“I will never forget him doing that, especially while he’s in the middle of treatment,” Fowler said. “I know it was just a JV game. I’ve coached in so many games and will probably forget most of them, but I will never forget what Luke did that night.”
‘The new normal’
Luke excuses himself from a meeting with a reporter and trots over to the East Hall dugout. The starting lineup for North Hall is being announced over the park’s speakers, and he needs to join his Vikings teammates on the field before the important Region 7-3A game.
It’s what a normal baseball player would do.
He’s still very much a part of the team as it pushes for a playoff spot, even between his trips to Children’s Healthcare of Atlanta for chemotherapy.
“I can’t believe it, but I haven’t seen him down about it for one single day,” Fowler said. “ … We know he’s going to come out on top.”
The Englands will learn more about Luke’s health when he goes in for an MRI on Thursday, but the prognosis at the moment is that he will beat cancer. If his tests this week come back positive, he’ll begin his third round of treatment Friday, the same day the Vikings conclude the regular season.
In the meantime, Luke is keeping up with schoolwork through Hospital/Homebound, a state program designed to help students stay on track when their physical or mental health prevents them from attending school.
He hasn’t been back to campus yet, though his parents hope he can ease back into it by attending the final few days this year.
“My policy with schoolwork is work early and play late,” Amy said with a laugh. “We get his work done early in the morning so he can have the rest of the day to do what he wants.”
Luke has made the most of it. He has never been one to stay inside all day, but he fishes more than he used to, even if his disease and treatment cause him to be a sore after a few hours on the water. His newfound free time has also given him the chance to finally learn how to play the guitar, which Amy called “an outlet” for her son.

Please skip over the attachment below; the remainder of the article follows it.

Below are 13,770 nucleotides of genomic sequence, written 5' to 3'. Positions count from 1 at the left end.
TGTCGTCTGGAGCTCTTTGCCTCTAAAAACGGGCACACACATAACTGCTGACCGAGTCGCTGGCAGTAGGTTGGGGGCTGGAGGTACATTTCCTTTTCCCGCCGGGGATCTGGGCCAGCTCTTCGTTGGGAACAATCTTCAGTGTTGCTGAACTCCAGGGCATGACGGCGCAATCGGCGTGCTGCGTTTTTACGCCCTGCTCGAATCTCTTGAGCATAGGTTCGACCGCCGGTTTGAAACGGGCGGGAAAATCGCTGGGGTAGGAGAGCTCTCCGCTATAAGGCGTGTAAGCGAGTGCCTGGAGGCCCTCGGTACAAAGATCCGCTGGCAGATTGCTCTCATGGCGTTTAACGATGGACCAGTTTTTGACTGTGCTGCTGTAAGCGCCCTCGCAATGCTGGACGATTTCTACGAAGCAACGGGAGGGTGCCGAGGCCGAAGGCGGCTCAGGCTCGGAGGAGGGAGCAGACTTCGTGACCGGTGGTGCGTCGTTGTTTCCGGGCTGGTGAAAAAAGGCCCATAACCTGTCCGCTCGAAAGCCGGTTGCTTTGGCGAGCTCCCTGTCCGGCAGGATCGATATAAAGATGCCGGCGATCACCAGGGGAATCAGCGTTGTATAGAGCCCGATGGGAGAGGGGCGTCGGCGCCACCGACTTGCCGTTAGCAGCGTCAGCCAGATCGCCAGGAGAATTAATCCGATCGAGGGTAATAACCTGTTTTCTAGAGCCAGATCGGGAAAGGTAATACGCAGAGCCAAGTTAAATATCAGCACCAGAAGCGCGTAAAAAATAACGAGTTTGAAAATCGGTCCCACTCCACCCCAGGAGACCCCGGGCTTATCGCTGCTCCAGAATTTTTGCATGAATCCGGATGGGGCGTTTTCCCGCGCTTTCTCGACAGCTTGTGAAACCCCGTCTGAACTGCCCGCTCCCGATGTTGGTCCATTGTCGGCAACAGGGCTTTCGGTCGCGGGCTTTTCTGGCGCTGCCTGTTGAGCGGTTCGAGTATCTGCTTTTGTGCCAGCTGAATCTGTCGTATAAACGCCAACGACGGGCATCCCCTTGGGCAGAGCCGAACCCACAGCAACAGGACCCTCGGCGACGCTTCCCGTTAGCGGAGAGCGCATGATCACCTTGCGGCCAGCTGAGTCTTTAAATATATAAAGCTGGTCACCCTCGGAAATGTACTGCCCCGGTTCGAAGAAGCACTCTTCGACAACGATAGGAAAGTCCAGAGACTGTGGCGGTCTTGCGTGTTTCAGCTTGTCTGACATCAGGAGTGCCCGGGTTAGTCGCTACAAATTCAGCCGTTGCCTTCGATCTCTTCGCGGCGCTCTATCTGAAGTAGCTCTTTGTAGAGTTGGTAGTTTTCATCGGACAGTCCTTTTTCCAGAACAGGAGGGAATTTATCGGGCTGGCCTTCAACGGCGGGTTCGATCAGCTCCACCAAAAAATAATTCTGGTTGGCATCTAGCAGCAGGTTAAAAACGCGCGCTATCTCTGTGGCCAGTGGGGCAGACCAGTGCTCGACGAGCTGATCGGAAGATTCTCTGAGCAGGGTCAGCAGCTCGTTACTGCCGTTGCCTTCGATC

A two-sport athlete for years, Luke isn’t accustomed to having all this extra time on his hands.
“I’ve never had an offseason before,” he joked.
The Englands have also had to adjust their lifestyle a bit, all while trying to give Luke some space and the opportunity to live a normal life.
“It has finally started to soak in, and we’re learning a new normal,” Amy said. “He’s home for 21 days, then in the hospital for five. So we’ve been watching what we’re eating as a family and trying to keep him healthy. It’s just the new normal for us.”
There’s a chance the old normal is just a few months away. If Luke responds well to the last three rounds of chemotherapy — the final treatment is set for the first week of June — he plans to play travel baseball in Commerce, another community that helped raise money for his family.
Being back in time for football will be trickier, of course, because of the extensive training and physical demands necessary to play the sport safely and effectively. Even if he can’t suit up this fall, he’ll still be at practices and games cheering on his teammates like any other sick or injured player.
But that’s all still up in the air, and until then, Luke will continue living life on his own terms and insisting he’s just a normal teenager.
Those closest to him are beginning to believe it.
“I’ve started to see glimpses of Luke from before Nov. 4,” Amy said. “He has always been determined, and his focus is just to get better. I actually see a lot of good from this. I see goodness in people, goodness in medicine and goodness in God.
“It’s strange, but I see goodness from the whole situation.”